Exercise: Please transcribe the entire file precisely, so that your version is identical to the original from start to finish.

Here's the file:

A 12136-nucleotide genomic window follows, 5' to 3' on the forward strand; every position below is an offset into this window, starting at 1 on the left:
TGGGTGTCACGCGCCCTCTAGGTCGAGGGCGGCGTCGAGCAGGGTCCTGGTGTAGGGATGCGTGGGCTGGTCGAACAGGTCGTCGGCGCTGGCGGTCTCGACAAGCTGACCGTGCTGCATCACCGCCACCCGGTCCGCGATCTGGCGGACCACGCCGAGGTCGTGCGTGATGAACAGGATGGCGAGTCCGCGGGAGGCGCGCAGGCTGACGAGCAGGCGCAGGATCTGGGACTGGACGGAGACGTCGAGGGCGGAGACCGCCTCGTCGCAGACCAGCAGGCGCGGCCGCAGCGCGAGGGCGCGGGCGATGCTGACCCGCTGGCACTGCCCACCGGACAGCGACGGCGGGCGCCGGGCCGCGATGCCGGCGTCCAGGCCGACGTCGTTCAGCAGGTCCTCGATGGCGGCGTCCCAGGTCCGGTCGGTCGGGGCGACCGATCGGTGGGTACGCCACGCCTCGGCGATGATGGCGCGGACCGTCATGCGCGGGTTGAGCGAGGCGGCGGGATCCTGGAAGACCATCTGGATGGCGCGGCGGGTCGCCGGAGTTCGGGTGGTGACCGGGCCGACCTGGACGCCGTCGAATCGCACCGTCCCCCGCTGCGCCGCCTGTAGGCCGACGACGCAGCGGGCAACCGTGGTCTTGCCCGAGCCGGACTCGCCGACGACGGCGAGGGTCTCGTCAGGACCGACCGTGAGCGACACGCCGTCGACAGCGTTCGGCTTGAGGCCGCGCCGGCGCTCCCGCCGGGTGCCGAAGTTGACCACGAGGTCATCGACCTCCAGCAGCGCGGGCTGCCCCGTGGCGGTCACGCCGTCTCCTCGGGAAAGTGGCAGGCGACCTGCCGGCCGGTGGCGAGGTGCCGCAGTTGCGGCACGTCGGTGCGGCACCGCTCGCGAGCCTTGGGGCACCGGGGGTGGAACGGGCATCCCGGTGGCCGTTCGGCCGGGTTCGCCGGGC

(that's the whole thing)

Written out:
A 12136-nucleotide genomic window follows, 5' to 3' on the forward strand; every position below is an offset into this window, starting at 1 on the left:
TGGGTGTCACGCGCCCTCTAGGTCGAGGGCGGCGTCGAGCAGGGTCCTGGTGTAGGGATGCGTGGGCTGGTCGAACAGGTCGTCGGCGCTGGCGGTCTCGACAAGCTGACCGTGCTGCATCACCGCCACCCGGTCCGCGATCTGGCGGACCACGCCGAGGTCGTGCGTGATGAACAGGATGGCGAGTCCGCGGGAGGCGCGCAGGCTGACGAGCAGGCGCAGGATCTGGGACTGGACGGAGACGTCGAGGGCGGAGACCGCCTCGTCGCAGACCAGCAGGCGCGGCCGCAGCGCGAGGGCGCGGGCGATGCTGACCCGCTGGCACTGCCCACCGGACAGCGACGGCGGGCGCCGGGCCGCGATGCCGGCGTCCAGGCCGACGTCGTTCAGCAGGTCCTCGATGGCGGCGTCCCAGGTCCGGTCGGTCGGGGCGACCGATCGGTGGGTACGCCACGCCTCGGCGATGATGGCGCGGACCGTCATGCGCGGGTTGAGCGAGGCGGCGGGATCCTGGAAGACCATCTGGATGGCGCGGCGGGTCGCCGGAGTTCGGGTGGTGACCGGGCCGACCTGGACGCCGTCGAATCGCACCGTCCCCCGCTGCGCCGCCTGTAGGCCGACGACGCAGCGGGCAACCGTGGTCTTGCCCGAGCCGGACTCGCCGACGACGGCGAGGGTCTCGTCAGGACCGACCGTGAGCGACACGCCGTCGACAGCGTTCGGCTTGAGGCCGCGCCGGCGCTCCCGCCGGGTGCCGAAGTTGACCACGAGGTCATCGACCTCCAGCAGCGCGGGCTGCCCCGTGGCGGTCACGCCGTCTCCTCGGGAAAGTGGCAGGCGACCTGCCGGCCGGTGGCGAGGTGCCGCAGTTGCGGCACGTCGGTGCGGCACCGCTCGCGAGCCTTGGGGCACCGGGGGTGGAACGGGCATCCCGGTGGCCGTTCGGCCGGGTTCGCCGGGC